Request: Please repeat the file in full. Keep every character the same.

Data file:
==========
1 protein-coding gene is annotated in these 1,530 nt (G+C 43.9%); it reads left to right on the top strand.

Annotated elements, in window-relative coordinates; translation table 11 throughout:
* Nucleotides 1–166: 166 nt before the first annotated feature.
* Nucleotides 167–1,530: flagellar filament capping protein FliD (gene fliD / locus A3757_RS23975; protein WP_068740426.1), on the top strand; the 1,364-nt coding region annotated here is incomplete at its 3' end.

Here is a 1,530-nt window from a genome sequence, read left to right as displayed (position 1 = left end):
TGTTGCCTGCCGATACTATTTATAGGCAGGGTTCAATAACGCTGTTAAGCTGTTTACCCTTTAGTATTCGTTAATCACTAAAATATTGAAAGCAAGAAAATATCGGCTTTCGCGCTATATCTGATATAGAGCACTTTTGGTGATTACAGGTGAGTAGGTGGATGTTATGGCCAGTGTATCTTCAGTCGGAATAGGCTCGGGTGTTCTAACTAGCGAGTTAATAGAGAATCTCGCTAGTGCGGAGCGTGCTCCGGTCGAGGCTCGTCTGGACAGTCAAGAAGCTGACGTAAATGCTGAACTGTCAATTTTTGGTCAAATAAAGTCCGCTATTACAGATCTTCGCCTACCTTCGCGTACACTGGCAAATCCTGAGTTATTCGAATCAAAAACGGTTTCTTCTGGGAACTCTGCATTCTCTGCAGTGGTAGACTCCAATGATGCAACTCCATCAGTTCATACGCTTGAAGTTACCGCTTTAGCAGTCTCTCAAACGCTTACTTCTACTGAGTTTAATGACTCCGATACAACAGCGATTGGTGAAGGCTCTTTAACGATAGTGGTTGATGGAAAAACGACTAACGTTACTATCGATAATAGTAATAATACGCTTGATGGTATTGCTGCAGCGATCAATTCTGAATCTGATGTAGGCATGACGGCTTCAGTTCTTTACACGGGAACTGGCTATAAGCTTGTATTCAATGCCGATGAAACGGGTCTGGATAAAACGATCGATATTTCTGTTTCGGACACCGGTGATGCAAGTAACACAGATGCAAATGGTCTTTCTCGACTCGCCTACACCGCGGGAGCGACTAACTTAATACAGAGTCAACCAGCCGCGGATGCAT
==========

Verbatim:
1 protein-coding gene is annotated in these 1,530 nt (G+C 43.9%); it reads left to right on the top strand.

Annotated elements, in window-relative coordinates; translation table 11 throughout:
* Nucleotides 1–166: 166 nt before the first annotated feature.
* Nucleotides 167–1,530: flagellar filament capping protein FliD (gene fliD / locus A3757_RS23975; protein WP_068740426.1), on the top strand; the 1,364-nt coding region annotated here is incomplete at its 3' end.

Here is a 1,530-nt window from a genome sequence, read left to right as displayed (position 1 = left end):
TGTTGCCTGCCGATACTATTTATAGGCAGGGTTCAATAACGCTGTTAAGCTGTTTACCCTTTAGTATTCGTTAATCACTAAAATATTGAAAGCAAGAAAATATCGGCTTTCGCGCTATATCTGATATAGAGCACTTTTGGTGATTACAGGTGAGTAGGTGGATGTTATGGCCAGTGTATCTTCAGTCGGAATAGGCTCGGGTGTTCTAACTAGCGAGTTAATAGAGAATCTCGCTAGTGCGGAGCGTGCTCCGGTCGAGGCTCGTCTGGACAGTCAAGAAGCTGACGTAAATGCTGAACTGTCAATTTTTGGTCAAATAAAGTCCGCTATTACAGATCTTCGCCTACCTTCGCGTACACTGGCAAATCCTGAGTTATTCGAATCAAAAACGGTTTCTTCTGGGAACTCTGCATTCTCTGCAGTGGTAGACTCCAATGATGCAACTCCATCAGTTCATACGCTTGAAGTTACCGCTTTAGCAGTCTCTCAAACGCTTACTTCTACTGAGTTTAATGACTCCGATACAACAGCGATTGGTGAAGGCTCTTTAACGATAGTGGTTGATGGAAAAACGACTAACGTTACTATCGATAATAGTAATAATACGCTTGATGGTATTGCTGCAGCGATCAATTCTGAATCTGATGTAGGCATGACGGCTTCAGTTCTTTACACGGGAACTGGCTATAAGCTTGTATTCAATGCCGATGAAACGGGTCTGGATAAAACGATCGATATTTCTGTTTCGGACACCGGTGATGCAAGTAACACAGATGCAAATGGTCTTTCTCGACTCGCCTACACCGCGGGAGCGACTAACTTAATACAGAGTCAACCAGCCGCGGATGCAT